You have a ton of conviction around the business, hiring becomes a bit easier because a number of proof points exist around the business, and while you have to approach the coming years with vigor, optimism and gumption, you also have to keep in the back of your mind and be hyper realistic — thisÂ mayÂ work, but there’s hard work ahead.
No, I’m not talking about the 1%. I’m talking the .1%.
I was in a room with 30 CEOs the other day as part of the SigmaWest CEO Summit. One of the sessions was an analysis piece on the investment trends around the VC industry.
I’ll probably never forget this presentation, or more specifically, the specific moment when a slide showed some math around the general success of a startup entrepreneur.
He said, “Can anyone guess what percentage of people attempting to raise money for a business end up raising?”
Answer: 0.5%Â (Half of a percent)
Then he said, “Ballpark… what % of startup founders that do raise end up with stock that ends up being worth something real?”
Answer: 20%Â (Ballpark)
Now, I’m no stats genius (feeling a little self-conscious now because I hope I did the math right here), but I went on to calculate the general ballpark probability of a startup founder raising money and then making money from the venture.
.005 x .2 = .001 = .1%
Needless to say, here I was, three years in on ToutApp, four years in on being self-employed and on the journey of being a startup founder, and for the first time, a banker was explaining to me the true math around starting a venture-backed business.
The crazy part? It wasn’t a moment of holy shit, stop this madness; the math is insane.
It was a moment of: OK… Hmm. Keep going.
Why we really do this and keep doing it: the people
In 2013, I figured out the real reasons the likes of Bill Gates, Mark Zuckerberg, Elon Musk, and of course Steve Jobs kept going to build corporate dynasties that went on to or will last 10+ years.
Having studied all of them, having watched all their interviews, their books/biographies and yes, having watched The Social Network (joking), we can all see that these guys were machines that were driven by something.
Not exactly sure what, but I think after three years of doing this and watching my team grow and my business grow, I actually finally figured out what thatÂ thing is that drives startup founders.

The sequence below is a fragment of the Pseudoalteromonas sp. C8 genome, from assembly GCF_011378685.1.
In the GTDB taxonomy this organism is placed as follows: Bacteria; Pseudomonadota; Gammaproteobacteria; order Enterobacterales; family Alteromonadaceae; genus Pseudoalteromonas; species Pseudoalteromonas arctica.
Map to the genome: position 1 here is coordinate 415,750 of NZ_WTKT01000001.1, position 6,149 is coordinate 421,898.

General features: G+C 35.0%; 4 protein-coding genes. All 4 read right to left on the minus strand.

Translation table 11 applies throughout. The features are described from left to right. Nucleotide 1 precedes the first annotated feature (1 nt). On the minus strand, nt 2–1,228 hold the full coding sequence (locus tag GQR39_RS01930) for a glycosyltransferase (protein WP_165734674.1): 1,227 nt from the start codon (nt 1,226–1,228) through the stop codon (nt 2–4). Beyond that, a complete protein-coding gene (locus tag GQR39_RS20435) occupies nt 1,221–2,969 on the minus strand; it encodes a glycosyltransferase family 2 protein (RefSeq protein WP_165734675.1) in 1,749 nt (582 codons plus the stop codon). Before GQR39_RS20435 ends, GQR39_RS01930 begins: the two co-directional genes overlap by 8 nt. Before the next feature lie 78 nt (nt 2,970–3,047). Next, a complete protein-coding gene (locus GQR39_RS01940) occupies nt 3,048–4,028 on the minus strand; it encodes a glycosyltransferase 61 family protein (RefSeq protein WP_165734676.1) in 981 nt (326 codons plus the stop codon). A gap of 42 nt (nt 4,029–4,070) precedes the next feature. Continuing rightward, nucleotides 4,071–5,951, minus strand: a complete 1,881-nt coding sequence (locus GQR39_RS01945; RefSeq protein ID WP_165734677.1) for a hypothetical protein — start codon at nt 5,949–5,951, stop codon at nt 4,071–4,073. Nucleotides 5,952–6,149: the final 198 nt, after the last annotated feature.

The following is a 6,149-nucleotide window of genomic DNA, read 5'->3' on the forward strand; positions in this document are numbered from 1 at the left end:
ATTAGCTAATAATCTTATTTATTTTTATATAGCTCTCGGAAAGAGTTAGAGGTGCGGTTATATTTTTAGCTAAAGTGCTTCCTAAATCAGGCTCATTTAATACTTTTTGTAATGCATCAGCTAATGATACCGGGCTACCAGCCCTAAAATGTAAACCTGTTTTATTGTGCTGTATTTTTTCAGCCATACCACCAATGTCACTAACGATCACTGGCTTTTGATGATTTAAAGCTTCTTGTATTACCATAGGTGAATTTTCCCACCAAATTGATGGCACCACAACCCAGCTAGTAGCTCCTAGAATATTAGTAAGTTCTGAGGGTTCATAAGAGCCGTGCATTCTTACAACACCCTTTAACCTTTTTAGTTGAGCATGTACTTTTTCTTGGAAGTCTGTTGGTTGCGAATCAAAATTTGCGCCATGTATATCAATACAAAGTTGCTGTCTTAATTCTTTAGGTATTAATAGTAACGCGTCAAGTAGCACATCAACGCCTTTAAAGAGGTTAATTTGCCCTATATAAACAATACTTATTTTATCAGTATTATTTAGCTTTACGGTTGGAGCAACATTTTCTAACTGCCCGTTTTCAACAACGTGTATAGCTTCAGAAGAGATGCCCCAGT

It’s the people.
Through 2013, I had the pleasure of growing the team, hiring amazing individuals, seeing existing team members hit their one-year marks and celebrate.
I even got to meet countless customers and Tout evangelists.
It’s a seriously amazing feeling when you meet someone you don’t know and they say “Hey! I use ToutApp! Love it. What do you do there?” … “I’m the founder. What do you love about it?!”
And as I reflect back on all of those moments, I can say that the single most important reason I do what I do and I fight the good fight is because of the people that we have who believe in what we are doing.
It’s funny that this is how it works.
At first Â it’s just you, doing this one crazy thing. And then there’s one more, then two more, and then eventually there’s a group, then a clan, a village, and then you hope eventually there is a nation and a whole eco-system.
The true essence of entrepreneurship seems to be the act of starting something from nothing for one’s self and then setting out to find as many people as possible to join your cause so that you can make it not just a cause of yours but a cause for all.
In 2013, I truly saw Tout Nation come to life. And its the single thing that kept me going, even on the hard days.Â If you want to see a visual depiction of what it feels like to be an entrepreneur, check outÂ my blog entry on it here.
And… at one interesting moment, without even realizing, it switches from being about yourself to being about them.
And you stop working hard for yourself and you start working hard because you want to protect your people, you want to grow the beliefs that you all uphold, and you want everyone that is part of your nation to thrive.
On Success, 300% Revenue Growth
Through 2013, a huge number of things came together beautifully around the business.
The sales team started to hum, we started closing $40,000 one-year deals, and our inbound lead volumes went up to a point where we had to dedicate time just for lead qualification and nurturing!
Not only did our overall revenues grow by 300% in 2013, our self-serve part of the business, something we didn’t put as much focus on in 2013, grew beautifully as well. It was magic.
The customers were great, the product was starting to mature, we saw a strong following around our brand. It was official, we had become a tribe.
How do we go from a tribe to a nation?
In 2013, it started to become evident that we had a tribe, a following, a core group that believed and pretty soon we’d have to strive to become a nation and then a real eco-system to take the business to the next level.